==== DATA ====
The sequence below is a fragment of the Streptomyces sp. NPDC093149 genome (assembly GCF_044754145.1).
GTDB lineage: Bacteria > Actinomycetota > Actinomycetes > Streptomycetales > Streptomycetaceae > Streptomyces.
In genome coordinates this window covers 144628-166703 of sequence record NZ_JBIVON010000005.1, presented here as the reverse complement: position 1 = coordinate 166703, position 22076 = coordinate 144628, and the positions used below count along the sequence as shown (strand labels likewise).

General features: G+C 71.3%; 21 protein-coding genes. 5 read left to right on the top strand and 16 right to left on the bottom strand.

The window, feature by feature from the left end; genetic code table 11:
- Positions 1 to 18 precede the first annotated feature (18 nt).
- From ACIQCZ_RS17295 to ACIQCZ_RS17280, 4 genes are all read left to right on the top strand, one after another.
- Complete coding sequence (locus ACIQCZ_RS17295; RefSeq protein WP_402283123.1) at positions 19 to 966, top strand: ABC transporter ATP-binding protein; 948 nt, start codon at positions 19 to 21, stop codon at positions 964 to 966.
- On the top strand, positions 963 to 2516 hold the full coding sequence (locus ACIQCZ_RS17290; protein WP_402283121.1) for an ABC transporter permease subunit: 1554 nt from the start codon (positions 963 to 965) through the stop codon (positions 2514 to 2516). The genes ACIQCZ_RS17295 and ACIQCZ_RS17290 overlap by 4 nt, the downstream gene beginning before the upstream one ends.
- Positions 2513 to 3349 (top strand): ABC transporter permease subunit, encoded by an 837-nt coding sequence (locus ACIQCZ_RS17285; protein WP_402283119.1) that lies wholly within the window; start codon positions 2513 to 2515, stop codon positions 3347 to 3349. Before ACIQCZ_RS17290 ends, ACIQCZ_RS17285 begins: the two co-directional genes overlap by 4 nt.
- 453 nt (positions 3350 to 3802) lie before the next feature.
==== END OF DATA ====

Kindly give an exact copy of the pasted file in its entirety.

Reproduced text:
The sequence below is a fragment of the Streptomyces sp. NPDC093149 genome (assembly GCF_044754145.1).
GTDB lineage: Bacteria > Actinomycetota > Actinomycetes > Streptomycetales > Streptomycetaceae > Streptomyces.
In genome coordinates this window covers 144628-166703 of sequence record NZ_JBIVON010000005.1, presented here as the reverse complement: position 1 = coordinate 166703, position 22076 = coordinate 144628, and the positions used below count along the sequence as shown (strand labels likewise).

General features: G+C 71.3%; 21 protein-coding genes. 5 read left to right on the top strand and 16 right to left on the bottom strand.

The window, feature by feature from the left end; genetic code table 11:
- Positions 1 to 18 precede the first annotated feature (18 nt).
- From ACIQCZ_RS17295 to ACIQCZ_RS17280, 4 genes are all read left to right on the top strand, one after another.
- Complete coding sequence (locus ACIQCZ_RS17295; RefSeq protein WP_402283123.1) at positions 19 to 966, top strand: ABC transporter ATP-binding protein; 948 nt, start codon at positions 19 to 21, stop codon at positions 964 to 966.
- On the top strand, positions 963 to 2516 hold the full coding sequence (locus ACIQCZ_RS17290; protein WP_402283121.1) for an ABC transporter permease subunit: 1554 nt from the start codon (positions 963 to 965) through the stop codon (positions 2514 to 2516). The genes ACIQCZ_RS17295 and ACIQCZ_RS17290 overlap by 4 nt, the downstream gene beginning before the upstream one ends.
- Positions 2513 to 3349 (top strand): ABC transporter permease subunit, encoded by an 837-nt coding sequence (locus ACIQCZ_RS17285; protein WP_402283119.1) that lies wholly within the window; start codon positions 2513 to 2515, stop codon positions 3347 to 3349. Before ACIQCZ_RS17290 ends, ACIQCZ_RS17285 begins: the two co-directional genes overlap by 4 nt.
- 453 nt (positions 3350 to 3802) lie before the next feature.